"Three years ago, Kidde introduced a program called Rapid Response," she said. "This program provided resources - such as alarm props, statistics, and pre-written messages - to major media markets across the country. Each time an incident was identified, a team of people from Kidde contacted the local media and reminded them of the kit Kidde had already sent to their office.

    "When the program first began, our team found that many members of the media did not fully understand the dangers of carbon monoxide and did not know how to effectively communicate prevention messages. Today, when an incident occurs, the media proactively communicates prevention messages. Kidde no longer has to coach them through the process. We believe our approach to educating the media has been successful."

    Hoffmeier believes that media education is not the only mission. The industry must address the other problems CO causes, too.

    "We must reach every home, school, hotel, and hospital to protect against the hazards of carbon monoxide," she said. "The media helps reach consumers."


    Reaching out to consumers is one strong approach. Reaching out to businesses that sell to and service the consumers is the other approach. GAMA members are taking this message right to distributors and dealers.

    "At Quantum, we have created a training class that is shown to dealers throughout the U.S.," Sadler said. "These classes are given at wholesale security distributors, for their dealer base. We send out faxes and e-mails telling the local contractors and distributors of these classes and encourage them to send salespeople and technicians to these classes. We are also contacting local contractor associations for permission to attend meetings and give these classes."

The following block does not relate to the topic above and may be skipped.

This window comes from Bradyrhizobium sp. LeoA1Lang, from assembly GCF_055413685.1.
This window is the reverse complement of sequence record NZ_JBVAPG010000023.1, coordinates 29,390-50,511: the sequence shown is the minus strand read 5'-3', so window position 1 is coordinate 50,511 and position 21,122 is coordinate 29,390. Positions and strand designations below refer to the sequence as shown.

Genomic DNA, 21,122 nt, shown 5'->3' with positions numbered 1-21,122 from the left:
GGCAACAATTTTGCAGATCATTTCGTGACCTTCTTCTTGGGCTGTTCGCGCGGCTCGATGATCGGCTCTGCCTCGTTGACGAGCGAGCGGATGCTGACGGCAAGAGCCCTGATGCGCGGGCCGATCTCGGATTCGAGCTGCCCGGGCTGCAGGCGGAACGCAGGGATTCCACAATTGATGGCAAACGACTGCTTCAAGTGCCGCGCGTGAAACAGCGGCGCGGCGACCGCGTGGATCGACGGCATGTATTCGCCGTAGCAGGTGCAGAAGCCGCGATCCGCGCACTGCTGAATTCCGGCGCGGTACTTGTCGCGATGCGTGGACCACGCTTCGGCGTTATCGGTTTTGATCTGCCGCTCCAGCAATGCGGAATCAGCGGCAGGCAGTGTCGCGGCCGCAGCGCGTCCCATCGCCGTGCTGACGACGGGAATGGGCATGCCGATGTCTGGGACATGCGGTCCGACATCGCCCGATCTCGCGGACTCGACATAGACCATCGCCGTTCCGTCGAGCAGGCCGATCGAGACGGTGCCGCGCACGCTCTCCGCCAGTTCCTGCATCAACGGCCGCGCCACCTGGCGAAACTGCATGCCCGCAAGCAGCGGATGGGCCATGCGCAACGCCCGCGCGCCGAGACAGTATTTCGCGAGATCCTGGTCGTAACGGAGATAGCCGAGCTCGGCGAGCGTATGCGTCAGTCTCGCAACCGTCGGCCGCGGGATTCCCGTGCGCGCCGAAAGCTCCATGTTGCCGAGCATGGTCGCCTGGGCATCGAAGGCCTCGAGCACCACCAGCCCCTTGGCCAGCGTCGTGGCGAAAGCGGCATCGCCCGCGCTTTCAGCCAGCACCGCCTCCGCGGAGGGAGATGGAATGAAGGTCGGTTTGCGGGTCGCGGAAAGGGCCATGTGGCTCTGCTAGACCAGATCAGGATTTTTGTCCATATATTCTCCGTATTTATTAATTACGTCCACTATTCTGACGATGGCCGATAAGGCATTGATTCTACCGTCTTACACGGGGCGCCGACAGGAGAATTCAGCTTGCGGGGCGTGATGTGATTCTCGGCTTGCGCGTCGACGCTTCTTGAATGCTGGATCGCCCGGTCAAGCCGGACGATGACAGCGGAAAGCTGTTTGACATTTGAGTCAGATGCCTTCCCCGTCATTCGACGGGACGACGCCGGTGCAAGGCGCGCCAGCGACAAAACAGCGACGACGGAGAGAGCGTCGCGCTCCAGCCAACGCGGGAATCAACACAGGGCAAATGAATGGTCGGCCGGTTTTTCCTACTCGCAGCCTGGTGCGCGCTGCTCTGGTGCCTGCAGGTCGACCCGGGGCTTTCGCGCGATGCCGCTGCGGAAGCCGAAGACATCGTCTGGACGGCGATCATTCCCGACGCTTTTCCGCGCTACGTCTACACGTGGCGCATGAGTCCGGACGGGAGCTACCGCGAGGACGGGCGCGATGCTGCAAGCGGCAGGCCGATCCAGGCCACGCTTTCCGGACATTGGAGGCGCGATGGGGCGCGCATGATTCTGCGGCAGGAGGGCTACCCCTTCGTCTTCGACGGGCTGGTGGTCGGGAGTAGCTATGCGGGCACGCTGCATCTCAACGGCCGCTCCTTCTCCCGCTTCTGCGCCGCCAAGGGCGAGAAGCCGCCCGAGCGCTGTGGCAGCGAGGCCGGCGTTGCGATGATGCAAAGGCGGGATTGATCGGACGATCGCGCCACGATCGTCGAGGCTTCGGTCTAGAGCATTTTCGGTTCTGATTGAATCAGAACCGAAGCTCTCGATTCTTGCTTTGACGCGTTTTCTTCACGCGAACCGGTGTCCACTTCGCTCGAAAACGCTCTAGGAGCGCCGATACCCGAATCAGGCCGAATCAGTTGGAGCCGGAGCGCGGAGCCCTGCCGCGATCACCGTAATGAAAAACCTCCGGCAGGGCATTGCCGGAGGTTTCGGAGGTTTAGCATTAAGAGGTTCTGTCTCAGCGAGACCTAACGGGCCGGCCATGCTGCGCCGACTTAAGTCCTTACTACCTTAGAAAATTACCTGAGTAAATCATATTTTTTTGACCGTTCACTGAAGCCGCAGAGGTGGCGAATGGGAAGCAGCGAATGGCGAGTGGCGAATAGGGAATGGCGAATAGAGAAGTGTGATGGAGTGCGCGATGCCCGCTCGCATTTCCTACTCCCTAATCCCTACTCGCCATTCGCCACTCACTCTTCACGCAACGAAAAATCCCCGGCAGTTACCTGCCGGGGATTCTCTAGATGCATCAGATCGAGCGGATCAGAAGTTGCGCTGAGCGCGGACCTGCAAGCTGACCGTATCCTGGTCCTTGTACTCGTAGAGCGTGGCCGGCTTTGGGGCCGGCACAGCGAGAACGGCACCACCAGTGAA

HVAC manufacturers are also helping with the effort to educate the home-owner by partnering with CO alarm manufacturers and offering alarms in their product lines.

    "This strategy adds convenience for the consumer because the HVAC technician is already visiting the home and can offer an alarm directly to the homeowner," Hoffmeier said. "Many people need to be reminded about the benefits of having a CO alarm before purchasing."

    Manufacturers should educate consumers on the proper installation and maintenance of CO alarms, according to Gifford.

    "There are still many common questions and misconceptions [about CO alarms]," she said. "One of those I hear most often is: ‘Where should the alarm be installed?' NFPA 720 recommends it be in the sleeping area, outside the bedrooms. It can be high or low in the room, because carbon monoxide is slightly lighter than air and mixes quickly throughout a room."

    GAMA will continue to support strong CO alarm standards and education.

    Manufacturers of CO Alarms

    (Members of GAMA's Gas Detection and Analysis Division):

    Manufacturer - Product line name - Website
    Walter Kidde Portables Equipment, Inc. - Nighthawk -

    Quantum Group Inc. - Costar -

    Invensys Controls Americas - FIREX -

    Publication date: 07/24/2006